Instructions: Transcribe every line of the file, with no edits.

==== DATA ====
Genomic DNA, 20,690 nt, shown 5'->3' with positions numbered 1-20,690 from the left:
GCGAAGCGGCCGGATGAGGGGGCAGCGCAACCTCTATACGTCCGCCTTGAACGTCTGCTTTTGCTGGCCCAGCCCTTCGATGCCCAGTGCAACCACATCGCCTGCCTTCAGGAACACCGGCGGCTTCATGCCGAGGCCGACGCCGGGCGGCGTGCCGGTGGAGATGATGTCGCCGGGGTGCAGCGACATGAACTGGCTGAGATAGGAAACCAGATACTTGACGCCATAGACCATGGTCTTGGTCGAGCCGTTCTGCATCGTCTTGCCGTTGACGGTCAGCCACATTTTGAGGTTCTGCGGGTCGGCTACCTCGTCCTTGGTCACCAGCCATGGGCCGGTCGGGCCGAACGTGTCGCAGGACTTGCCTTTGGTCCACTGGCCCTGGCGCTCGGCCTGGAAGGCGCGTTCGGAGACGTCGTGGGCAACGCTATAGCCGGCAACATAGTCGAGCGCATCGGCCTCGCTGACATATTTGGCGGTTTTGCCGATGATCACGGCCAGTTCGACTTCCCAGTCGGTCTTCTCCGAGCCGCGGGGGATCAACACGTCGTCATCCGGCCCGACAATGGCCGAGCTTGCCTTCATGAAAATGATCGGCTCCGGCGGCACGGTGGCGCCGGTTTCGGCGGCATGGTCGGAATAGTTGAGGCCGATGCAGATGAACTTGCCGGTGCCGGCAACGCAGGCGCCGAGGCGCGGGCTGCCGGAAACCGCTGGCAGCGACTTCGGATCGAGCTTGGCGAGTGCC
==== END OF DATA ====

Genomic DNA, 20,690 nt, shown 5'->3' with positions numbered 1-20,690 from the left:
GCGAAGCGGCCGGATGAGGGGGCAGCGCAACCTCTATACGTCCGCCTTGAACGTCTGCTTTTGCTGGCCCAGCCCTTCGATGCCCAGTGCAACCACATCGCCTGCCTTCAGGAACACCGGCGGCTTCATGCCGAGGCCGACGCCGGGCGGCGTGCCGGTGGAGATGATGTCGCCGGGGTGCAGCGACATGAACTGGCTGAGATAGGAAACCAGATACTTGACGCCATAGACCATGGTCTTGGTCGAGCCGTTCTGCATCGTCTTGCCGTTGACGGTCAGCCACATTTTGAGGTTCTGCGGGTCGGCTACCTCGTCCTTGGTCACCAGCCATGGGCCGGTCGGGCCGAACGTGTCGCAGGACTTGCCTTTGGTCCACTGGCCCTGGCGCTCGGCCTGGAAGGCGCGTTCGGAGACGTCGTGGGCAACGCTATAGCCGGCAACATAGTCGAGCGCATCGGCCTCGCTGACATATTTGGCGGTTTTGCCGATGATCACGGCCAGTTCGACTTCCCAGTCGGTCTTCTCCGAGCCGCGGGGGATCAACACGTCGTCATCCGGCCCGACAATGGCCGAGCTTGCCTTCATGAAAATGATCGGCTCCGGCGGCACGGTGGCGCCGGTTTCGGCGGCATGGTCGGAATAGTTGAGGCCGATGCAGATGAACTTGCCGGTGCCGGCAACGCAGGCGCCGAGGCGCGGGCTGCCGGAAACCGCTGGCAGCGACTTCGGATCGAGCTTGGCGAGTGCC